Are Gluten & Bread Allowed on the FODMAP Diet?
Today I’m going to explain how gluten fits into the FODMAP Diet. Ever wonder if you have to eliminate gluten on FODMAP? Or maybe you’ve heard that bread might be okay?
I’ll address these questions, AND I’m going to explain why you CAN eat regular bread, even if you're in the elimination phase!
This blog post comes from a live video I did on Facebook, so you can either keep reading or scroll down to watch the video!
Is Gluten Allowed on the FODMAP Diet?
This is one of the most common questions I get asked, so I’ll cut right to the chase: No, you don’t need to avoid gluten.
Gluten is a protein, while FODMAPs are carbohydrates. FODMAP's stand for fermentable oligosaccharides, monosaccharide, disaccharides, and polyols--all types of carbs.
It gets confusing because the main sources of gluten in your diet are wheat, rye, and barley. Those all contain gluten, but they also all contain FODMAPs. Since you must avoid those grains on the FODMAP Diet, you also end up dramatically reducing your intake of gluten.
Additionally, many gluten-free products are recommended for FODMAPers. Not because you can’t eat gluten, but because those products are free of wheat, rye, and barley.
What If I’m Gluten Intolerant?
It’s possible to have a gluten sensitivity AND a FODMAP sensitivity at the same time. Keep in mind that a sensitivity doesn’t mean you can’t eat ANY gluten at all. People who have celiac disease need to avoid it ALL THE TIME. However if you're sensitive, and there's just a little bit of gluten in your food, it's not likely to cause major issues.
If you suspect gluten sensitivity, I recommend focusing on FODMAPs first and then gluten, or vise versa. It's hard to test too many different things at the same time. And if you’re sticking to the FODMAP Diet, your intake of gluten will be negligible anyway.
Is Bread Allowed on the FODMAP Diet?
You CAN eat bread on the FODMAP Diet! There are two scenarios where it’s okay, and I’ll explain both:
Scenario #1: You can eat small servings of bread made with regular wheat flour.
Researchers at Monash University created the FODMAP Diet, and have the done the vast majority of food testing. According to their app, a one-ounce serving of white bread is low-FODMAP. If you buy a typical loaf at a supermarket, one slice is usually about one ounce, or 28 grams.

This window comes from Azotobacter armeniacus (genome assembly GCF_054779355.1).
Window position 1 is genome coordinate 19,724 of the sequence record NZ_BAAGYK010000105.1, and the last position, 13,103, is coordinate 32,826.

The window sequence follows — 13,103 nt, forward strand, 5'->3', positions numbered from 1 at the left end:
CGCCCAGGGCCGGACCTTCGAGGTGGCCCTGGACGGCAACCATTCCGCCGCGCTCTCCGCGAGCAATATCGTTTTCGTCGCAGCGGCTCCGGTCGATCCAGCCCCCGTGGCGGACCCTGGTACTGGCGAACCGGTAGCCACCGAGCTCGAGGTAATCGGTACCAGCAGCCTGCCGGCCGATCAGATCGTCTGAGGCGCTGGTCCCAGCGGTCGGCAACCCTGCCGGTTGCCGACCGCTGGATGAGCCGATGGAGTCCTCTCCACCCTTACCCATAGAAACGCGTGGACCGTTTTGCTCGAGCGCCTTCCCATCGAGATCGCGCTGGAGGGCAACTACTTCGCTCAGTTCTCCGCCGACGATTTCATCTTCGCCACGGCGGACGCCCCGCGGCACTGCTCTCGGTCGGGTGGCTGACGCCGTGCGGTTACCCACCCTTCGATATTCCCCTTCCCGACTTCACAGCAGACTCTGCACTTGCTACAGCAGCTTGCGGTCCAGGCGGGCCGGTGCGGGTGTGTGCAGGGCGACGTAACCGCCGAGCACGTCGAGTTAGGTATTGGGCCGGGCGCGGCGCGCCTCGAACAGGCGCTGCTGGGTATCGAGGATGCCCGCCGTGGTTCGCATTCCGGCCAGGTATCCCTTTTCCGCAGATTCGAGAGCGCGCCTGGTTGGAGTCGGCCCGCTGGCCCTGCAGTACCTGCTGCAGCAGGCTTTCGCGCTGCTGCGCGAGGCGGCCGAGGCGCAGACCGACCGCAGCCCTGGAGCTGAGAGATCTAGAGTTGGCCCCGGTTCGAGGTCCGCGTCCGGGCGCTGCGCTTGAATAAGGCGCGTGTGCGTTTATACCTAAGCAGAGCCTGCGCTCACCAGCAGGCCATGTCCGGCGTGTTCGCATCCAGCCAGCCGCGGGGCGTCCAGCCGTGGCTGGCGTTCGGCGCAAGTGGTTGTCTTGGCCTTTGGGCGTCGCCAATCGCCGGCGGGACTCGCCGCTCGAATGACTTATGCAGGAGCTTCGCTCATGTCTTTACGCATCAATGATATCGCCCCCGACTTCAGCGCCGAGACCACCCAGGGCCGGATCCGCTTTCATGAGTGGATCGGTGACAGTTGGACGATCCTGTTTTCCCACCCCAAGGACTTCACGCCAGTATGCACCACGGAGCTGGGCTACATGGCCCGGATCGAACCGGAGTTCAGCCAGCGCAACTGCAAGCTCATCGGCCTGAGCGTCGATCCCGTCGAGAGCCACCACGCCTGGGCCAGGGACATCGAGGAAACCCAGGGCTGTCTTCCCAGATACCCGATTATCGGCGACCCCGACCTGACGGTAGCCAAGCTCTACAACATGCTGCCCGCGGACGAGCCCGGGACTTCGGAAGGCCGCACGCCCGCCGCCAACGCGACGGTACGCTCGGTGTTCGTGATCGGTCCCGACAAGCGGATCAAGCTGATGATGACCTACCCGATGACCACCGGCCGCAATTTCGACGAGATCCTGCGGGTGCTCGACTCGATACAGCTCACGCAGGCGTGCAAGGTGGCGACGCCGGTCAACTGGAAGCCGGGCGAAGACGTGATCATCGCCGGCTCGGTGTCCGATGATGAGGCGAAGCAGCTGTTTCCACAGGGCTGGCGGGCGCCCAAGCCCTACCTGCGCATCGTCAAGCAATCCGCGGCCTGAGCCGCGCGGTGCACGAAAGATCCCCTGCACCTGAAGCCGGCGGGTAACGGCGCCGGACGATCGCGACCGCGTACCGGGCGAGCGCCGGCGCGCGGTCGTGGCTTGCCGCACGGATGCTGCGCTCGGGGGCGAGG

If you don’t own the Monash FODMAP app, I highly recommend it--it’s the absolute best tool to understand the importance of portion sizes so can eat a wider variety of foods!
If you eat a one-ounce serving in a sitting, you're still in the low FODMAP zone. So, if you just love to have your regular piece of toast in the morning, you should be able to do that. One ounce is also the equivalent of half an english muffin.
If you're in a situation where you don't have a lot of low-FODMAP food options, it's nice to know that eating one piece of white bread likely doesn’t contain enough FODMAPs to cause symptoms. There’s more flexibility in the FODMAP Diet than you might think!
Let's follow this logic a little further.
If it's okay to have a slice of bread, then it's okay to have a few crackers, or a cookie that contains regular wheat flour. That's not going to ruin your diet in the elimination phase, or trigger symptoms for most people.
The goal is to reduce your FODMAP intake, not completely eliminate all FODMAPs (yes the terminology is confusing, unfortunately). Truly eliminating FODMAPs would be nearly impossible, since many foods allowed in the elimination phase do contain some amount of FODMAPs.
If you remember one thing, make it this:
All the food serving sizes are guidelines--they’re your starting point. If that one-ounce slice of bread is too much for YOUR body, then that’s okay. Pay attention to how different foods makes you feel, learn from that, and adjust.
Scenario #2: Slow-rise sourdough bread is low-FODMAP
The second way to get your bread fix is with sourdough. This type of bread is made using a “starter” and a slow-rise process, while regular bread rises with the help of yeast.
During the slow rise, the bacteria in the starter consumes the sugars in the bread--many of these sugars are FODMAPs. Those FODMAPs ferment which produces gas, or bubbles, that makes the bread rise. Enough of those FODMAPs are getting consumed to make sourdough bread low-FODMAP!
To be clear, you do not have to find gluten-free sourdough bread. Just the regular stuff made with regular flour is okay. However, do make sure your sourdough bread does not contain yeast, or enzymes. If it does, then these ingredients were added to shortcut the slow-rise process and the bread will not be as low in FODMAPs.
This post covered a ton of information, so let’s recap:
- You can eat gluten on the FODMAP diet
- Gluten is a protein, while FODMAPs are carbohydrates
- You can eat foods make with wheat flour (also known as all-purpose, or “white flour”) in small servings
- Refer to the Monash App for serving size information, and use those amounts as your starting point
- Traditionally made sourdough bread (no yeast or enzymes added) is low-FODMAP
There really are a lot of "subtleties" when it comes to the FODMAP diet, but don't let it drive you crazy. The reality is that it's a lot more flexible and manageable than it first appears!